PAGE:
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Border near Buffalo may be closed, but it's not stopping the drug trade

Narcotics seizures have increased nearly 1,000% in the past year, according to U.S. Customs and Border Protection.

BUFFALO, N.Y. — The Buffalo Field Office of U.S. Customs and Border Protection (CBP) reports that narcotics seizures increased 968% in fiscal year 2020, which reflects the period between October 1, 2019, and September 30, 2020.

The Buffalo Field Office covers 16 ports of entry in New York.

The increase in the amount of drugs seized comes despite the fact that U.S. border with Canada has been closed to non-essential travel since March 21, in an effort to stop the spread of Covid-19 between the neighboring countries.

Commercial travel, however, has continued.

Marijuana seizures in particular have skyrocketed, soaring 1,106% with nearly 42,000 pounds (21 tons) of pot recovered, compared to 3,456 pounds the previous year.

The Canadian Connection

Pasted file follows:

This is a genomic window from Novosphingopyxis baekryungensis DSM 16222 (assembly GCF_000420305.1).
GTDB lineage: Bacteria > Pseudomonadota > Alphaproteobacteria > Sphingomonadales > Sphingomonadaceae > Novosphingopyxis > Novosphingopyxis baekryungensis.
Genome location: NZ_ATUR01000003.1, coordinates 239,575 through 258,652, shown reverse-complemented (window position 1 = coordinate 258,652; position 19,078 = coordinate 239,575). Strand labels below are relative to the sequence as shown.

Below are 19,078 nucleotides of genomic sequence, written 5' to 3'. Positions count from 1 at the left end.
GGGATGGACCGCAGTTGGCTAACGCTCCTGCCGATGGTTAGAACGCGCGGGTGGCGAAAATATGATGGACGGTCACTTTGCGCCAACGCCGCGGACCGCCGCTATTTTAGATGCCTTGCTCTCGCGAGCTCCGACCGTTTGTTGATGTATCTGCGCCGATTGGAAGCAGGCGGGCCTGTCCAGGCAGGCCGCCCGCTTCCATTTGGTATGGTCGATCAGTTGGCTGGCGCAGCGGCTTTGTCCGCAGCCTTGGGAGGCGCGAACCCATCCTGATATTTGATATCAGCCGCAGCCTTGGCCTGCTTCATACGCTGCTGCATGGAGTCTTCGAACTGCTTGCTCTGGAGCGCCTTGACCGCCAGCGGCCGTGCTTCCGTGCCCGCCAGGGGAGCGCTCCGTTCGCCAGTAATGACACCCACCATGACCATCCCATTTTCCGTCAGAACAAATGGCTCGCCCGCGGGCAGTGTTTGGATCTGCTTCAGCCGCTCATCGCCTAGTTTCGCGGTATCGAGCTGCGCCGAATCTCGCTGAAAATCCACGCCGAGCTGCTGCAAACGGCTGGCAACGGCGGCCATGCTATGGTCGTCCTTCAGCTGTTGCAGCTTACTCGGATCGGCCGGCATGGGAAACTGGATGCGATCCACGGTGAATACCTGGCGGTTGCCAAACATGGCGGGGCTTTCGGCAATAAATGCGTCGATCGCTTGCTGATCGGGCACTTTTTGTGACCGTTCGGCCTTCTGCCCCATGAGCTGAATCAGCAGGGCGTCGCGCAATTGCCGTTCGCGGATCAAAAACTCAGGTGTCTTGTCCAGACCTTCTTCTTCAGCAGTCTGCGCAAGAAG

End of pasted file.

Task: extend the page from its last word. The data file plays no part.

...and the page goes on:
As 2 On Your Side's Steve Brown reported several weeks ago, the increase is in part being attributed to Canada's decision to authorize recreational marijuana almost two years ago, and make it available  in dispensaries all over Canada. To supply the stores, the federal government licensed growers.

However, Canadian law enforcement says “criminal elements” soon moved in, exploiting licensed growers to grow far more than they were permitted. 

A lack of federal oversight allowed this illegal practice to flourish, with the excess going out the "back door."

In August, a multi-agency law enforcement operation dubbed Operation Woolwich swooped in on the illegal grows in Ontario and confiscated 100,000 marijuana plants. 

Due to its high potency, a pound of Canadian pot can command $3,500 to $6,000, making it particularly attractive to black market dealers.

RELATED: Buffalo a key part of flow of Canadian black market marijuana into United States